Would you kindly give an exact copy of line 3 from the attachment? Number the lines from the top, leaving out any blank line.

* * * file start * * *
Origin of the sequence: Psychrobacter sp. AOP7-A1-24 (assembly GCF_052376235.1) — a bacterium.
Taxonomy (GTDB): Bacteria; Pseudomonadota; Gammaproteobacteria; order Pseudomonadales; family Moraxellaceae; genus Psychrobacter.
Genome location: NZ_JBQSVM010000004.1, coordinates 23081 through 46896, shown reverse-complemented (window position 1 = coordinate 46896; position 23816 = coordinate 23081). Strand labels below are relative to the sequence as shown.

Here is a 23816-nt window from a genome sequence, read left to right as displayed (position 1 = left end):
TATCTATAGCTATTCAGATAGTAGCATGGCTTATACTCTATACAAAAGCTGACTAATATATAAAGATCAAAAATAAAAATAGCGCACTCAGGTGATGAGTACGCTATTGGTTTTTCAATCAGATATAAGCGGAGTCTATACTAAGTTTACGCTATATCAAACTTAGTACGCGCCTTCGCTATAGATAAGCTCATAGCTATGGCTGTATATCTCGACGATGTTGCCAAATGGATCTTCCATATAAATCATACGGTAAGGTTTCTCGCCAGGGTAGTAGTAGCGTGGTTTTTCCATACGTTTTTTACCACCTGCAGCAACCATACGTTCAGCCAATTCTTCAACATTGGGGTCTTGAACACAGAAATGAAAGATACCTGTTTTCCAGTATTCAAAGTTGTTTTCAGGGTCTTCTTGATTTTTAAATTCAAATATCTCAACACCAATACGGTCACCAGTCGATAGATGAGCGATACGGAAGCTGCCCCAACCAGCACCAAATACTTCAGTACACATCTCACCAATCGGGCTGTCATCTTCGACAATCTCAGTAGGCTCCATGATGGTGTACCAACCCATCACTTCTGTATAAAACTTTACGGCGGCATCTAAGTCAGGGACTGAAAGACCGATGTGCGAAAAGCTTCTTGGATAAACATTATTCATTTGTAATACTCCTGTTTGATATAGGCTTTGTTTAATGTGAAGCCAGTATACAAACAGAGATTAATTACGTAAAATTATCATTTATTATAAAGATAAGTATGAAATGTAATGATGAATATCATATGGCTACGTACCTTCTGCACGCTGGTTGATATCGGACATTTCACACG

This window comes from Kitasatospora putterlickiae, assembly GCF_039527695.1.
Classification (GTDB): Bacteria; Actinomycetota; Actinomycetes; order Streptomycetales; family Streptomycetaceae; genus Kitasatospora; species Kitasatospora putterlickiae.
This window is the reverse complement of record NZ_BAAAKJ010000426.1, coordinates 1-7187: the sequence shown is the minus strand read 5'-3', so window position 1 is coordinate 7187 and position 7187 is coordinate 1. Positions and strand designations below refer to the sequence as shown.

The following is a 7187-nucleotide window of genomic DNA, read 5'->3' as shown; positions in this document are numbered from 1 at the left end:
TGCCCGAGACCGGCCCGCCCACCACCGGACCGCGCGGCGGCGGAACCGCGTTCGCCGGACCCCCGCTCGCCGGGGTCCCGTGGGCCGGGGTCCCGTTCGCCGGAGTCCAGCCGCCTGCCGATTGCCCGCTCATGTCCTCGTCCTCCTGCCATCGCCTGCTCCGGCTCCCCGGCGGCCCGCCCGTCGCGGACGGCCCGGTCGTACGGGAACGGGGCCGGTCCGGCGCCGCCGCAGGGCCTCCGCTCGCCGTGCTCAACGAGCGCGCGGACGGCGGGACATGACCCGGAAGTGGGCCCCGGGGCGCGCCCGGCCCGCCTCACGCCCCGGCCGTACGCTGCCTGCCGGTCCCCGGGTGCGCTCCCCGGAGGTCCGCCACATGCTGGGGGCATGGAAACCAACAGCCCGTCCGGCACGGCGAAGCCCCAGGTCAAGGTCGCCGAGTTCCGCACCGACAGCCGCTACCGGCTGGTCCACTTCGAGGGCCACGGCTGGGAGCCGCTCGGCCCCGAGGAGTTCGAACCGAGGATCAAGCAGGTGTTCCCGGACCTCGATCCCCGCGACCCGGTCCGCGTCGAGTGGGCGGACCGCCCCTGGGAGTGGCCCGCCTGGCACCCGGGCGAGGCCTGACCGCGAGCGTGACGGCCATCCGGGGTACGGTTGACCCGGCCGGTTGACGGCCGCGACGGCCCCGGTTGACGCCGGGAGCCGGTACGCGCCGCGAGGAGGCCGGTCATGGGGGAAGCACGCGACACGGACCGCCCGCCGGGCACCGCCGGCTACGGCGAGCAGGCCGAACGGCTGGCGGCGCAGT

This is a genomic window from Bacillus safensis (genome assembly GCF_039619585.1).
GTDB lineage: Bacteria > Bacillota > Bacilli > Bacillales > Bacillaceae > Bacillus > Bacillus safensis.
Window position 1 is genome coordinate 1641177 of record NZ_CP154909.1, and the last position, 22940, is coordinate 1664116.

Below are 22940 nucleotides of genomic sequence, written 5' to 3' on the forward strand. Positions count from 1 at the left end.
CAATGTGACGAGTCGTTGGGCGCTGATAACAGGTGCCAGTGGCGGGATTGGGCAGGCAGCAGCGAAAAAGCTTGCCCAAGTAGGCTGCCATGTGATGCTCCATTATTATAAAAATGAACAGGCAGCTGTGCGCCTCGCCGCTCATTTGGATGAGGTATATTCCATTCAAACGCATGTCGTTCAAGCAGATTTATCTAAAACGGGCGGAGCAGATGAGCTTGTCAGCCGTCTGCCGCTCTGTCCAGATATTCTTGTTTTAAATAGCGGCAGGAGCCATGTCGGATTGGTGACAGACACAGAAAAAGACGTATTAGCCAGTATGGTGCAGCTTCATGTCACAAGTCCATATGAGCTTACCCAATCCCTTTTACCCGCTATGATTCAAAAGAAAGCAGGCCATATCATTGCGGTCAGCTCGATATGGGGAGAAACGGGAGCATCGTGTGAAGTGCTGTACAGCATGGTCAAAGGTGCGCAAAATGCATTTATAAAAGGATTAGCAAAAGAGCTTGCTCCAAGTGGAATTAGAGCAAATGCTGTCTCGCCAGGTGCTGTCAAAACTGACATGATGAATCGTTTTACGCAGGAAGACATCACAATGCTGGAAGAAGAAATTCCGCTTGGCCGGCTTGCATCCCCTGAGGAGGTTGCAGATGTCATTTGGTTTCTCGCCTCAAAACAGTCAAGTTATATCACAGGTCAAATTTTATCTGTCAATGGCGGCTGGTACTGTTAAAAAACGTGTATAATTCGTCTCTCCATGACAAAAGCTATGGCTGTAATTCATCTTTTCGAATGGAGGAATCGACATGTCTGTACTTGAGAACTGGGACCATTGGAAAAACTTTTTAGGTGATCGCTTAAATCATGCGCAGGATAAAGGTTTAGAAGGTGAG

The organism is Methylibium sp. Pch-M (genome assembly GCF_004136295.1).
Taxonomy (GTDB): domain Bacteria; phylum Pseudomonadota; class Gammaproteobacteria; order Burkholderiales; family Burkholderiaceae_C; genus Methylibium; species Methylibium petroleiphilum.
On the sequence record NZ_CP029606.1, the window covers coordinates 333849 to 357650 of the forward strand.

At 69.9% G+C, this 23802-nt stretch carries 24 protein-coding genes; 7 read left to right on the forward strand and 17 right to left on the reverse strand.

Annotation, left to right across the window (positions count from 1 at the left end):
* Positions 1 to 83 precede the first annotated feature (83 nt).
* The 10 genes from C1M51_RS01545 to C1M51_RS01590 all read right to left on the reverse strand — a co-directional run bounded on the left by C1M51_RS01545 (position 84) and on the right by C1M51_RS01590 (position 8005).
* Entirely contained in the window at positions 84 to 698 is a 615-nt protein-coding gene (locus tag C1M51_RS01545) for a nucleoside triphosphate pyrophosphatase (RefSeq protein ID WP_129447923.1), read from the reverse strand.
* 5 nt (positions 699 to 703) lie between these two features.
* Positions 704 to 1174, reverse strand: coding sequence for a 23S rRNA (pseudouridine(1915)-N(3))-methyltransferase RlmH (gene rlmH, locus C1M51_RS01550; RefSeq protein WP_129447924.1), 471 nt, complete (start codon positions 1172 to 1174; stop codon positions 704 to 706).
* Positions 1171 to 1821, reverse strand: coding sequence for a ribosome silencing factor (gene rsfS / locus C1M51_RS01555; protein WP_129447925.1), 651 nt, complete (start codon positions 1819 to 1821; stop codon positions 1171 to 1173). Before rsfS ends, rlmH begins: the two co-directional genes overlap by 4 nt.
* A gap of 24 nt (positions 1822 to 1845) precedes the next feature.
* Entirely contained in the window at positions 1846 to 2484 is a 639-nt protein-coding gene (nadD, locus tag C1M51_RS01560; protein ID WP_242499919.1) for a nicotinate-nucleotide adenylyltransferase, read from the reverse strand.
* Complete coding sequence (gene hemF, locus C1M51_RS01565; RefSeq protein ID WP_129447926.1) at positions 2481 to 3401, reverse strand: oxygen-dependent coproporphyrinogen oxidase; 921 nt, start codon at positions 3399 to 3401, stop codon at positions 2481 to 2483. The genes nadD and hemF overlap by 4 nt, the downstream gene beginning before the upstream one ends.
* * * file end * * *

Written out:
Genome location: NZ_JBQSVM010000004.1, coordinates 23081 through 46896, shown reverse-complemented (window position 1 = coordinate 46896; position 23816 = coordinate 23081). Strand labels below are relative to the sequence as shown.